Missile Defense Dominates Gates Meetings in Czech Republic
By Donna Miles
American Forces Press Service
PRAGUE, Czech Republic, Oct. 23, 2007 Defense Secretary Robert M. Gates told reporters after meeting today with Czech leaders he’s confident negotiations to place a radar here for a missile defense system are on track and likely to wrap up within the next few months.
Defense Secretary Robert M. Gates and the Defense Minister of the Czech Republic H.E. Mrs. Vlasta Parkanova review the troops during an arrival ceremony at the Ministry of Defense in Prague, Czech Republic, Oct. 23, 2007. Defense Dept. photo by Cherie A. Thurlby
(Click photo for screen-resolution image);high-resolution image available.
The proposed X-band radar dominated Gates’ meetings today with Czech President Vaclav Klaus, Defense Minister Vlasta Parkanova and Prime Minister Mirek Topolanek, Gates told reporters during a news conference following the sessions.
“I believe we have made and continue to make good progress,” Gates said, expressing confidence that the negotiations will wrap up within the next few months.
A sticking point -- but one Gates said won’t stop the forward momentum – is Russian opposition to the proposed system that would include 10 interceptor missiles in Poland as well as the radar here.
Gates told reporters today he and Secretary of State Condoleezza Rice “made quite clear” during their recent visit to Russia “that we will continue our negotiations with the Czech Republic and Poland, and assuming those negotiations are successfully concluded, we will begin the deploying of these sites.”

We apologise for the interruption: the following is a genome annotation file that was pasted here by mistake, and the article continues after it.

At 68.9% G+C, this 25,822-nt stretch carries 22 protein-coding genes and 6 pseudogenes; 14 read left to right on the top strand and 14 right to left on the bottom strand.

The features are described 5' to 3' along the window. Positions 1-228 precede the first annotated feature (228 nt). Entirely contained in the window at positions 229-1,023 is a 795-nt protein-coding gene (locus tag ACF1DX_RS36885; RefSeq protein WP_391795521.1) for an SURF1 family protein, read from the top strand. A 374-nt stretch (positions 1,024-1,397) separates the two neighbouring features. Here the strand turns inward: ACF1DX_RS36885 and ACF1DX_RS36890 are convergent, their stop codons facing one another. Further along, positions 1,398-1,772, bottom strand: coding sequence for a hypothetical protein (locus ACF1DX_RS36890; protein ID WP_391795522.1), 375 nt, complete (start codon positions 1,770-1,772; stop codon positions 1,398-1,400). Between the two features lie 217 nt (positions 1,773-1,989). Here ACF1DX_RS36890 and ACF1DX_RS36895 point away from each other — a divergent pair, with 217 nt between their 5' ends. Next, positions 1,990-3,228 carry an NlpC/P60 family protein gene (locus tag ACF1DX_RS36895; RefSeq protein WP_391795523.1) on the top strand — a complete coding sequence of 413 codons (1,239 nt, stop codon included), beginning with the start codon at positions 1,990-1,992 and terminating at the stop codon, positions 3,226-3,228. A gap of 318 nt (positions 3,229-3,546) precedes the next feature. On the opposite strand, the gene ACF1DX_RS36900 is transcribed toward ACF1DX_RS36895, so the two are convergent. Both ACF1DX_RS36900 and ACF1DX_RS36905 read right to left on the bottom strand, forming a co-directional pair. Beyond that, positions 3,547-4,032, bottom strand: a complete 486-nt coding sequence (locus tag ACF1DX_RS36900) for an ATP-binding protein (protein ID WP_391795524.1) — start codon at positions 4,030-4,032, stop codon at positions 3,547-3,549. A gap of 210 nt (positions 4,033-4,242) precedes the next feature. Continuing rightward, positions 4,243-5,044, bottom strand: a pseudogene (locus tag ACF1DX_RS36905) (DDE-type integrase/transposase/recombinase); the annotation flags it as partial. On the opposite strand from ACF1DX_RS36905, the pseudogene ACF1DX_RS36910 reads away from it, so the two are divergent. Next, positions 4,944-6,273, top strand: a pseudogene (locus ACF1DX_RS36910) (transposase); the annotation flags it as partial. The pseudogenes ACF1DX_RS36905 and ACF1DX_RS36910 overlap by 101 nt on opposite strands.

The secretary and other U.S. officials have emphasized that the proposed system would be designed to protect Europe and the United States from ballistic missile attacks launched from the Middle East.
Gates said he told Czech leaders today about his and Rice’s efforts during their Moscow visit to reassure the Russians the system wouldn’t threat them. “We continue to encourage the Russians to partner with us in missile defense and continue our efforts to reassure them that these facilities are not aimed at Russia and could benefit Russia,” he said.
As part of that effort, Gates said, he and Rice offered two possible ways to “encourage transparency and greater information on the part of Russia as to what is going on at these sites.”
One option might be to allow Russian observers at the sites, he said, but Gates said the Czech Republic has to agree to the measure. “Let me repeat for emphasis: Nothing will be done in this regard without the consent of the Czech government,” he said.
Topolanek declined to comment when asked by a reporter if his government would consider such a measure.
Another way to increase transparency about the system might be to tie its activation in to “definitive proof of the threat,” including Iranian missile tests, Gates said. “The idea was that we would go forward with the negotiations, … complete the negotiations, … develop the sites (and) build the sites, but perhaps delay activating them until there was concrete proof of the threat from Iran,” he said.
That proposal isn’t yet fully developed, he said.
The United States asked the Czech government in January to begin negotiations about the proposed radar, conceivably to be built at a military base between Prague and Pilsen. The first round of negotiations with the Czechs took place in May, and the second in September.
Discussions are expected to resume later this month, initially focusing on a status-of-forces agreement to govern up to 200 U.S. troops who would operate and secure the system here. Those talks would lead up to the next round of negotiations about the missile defense site early next month.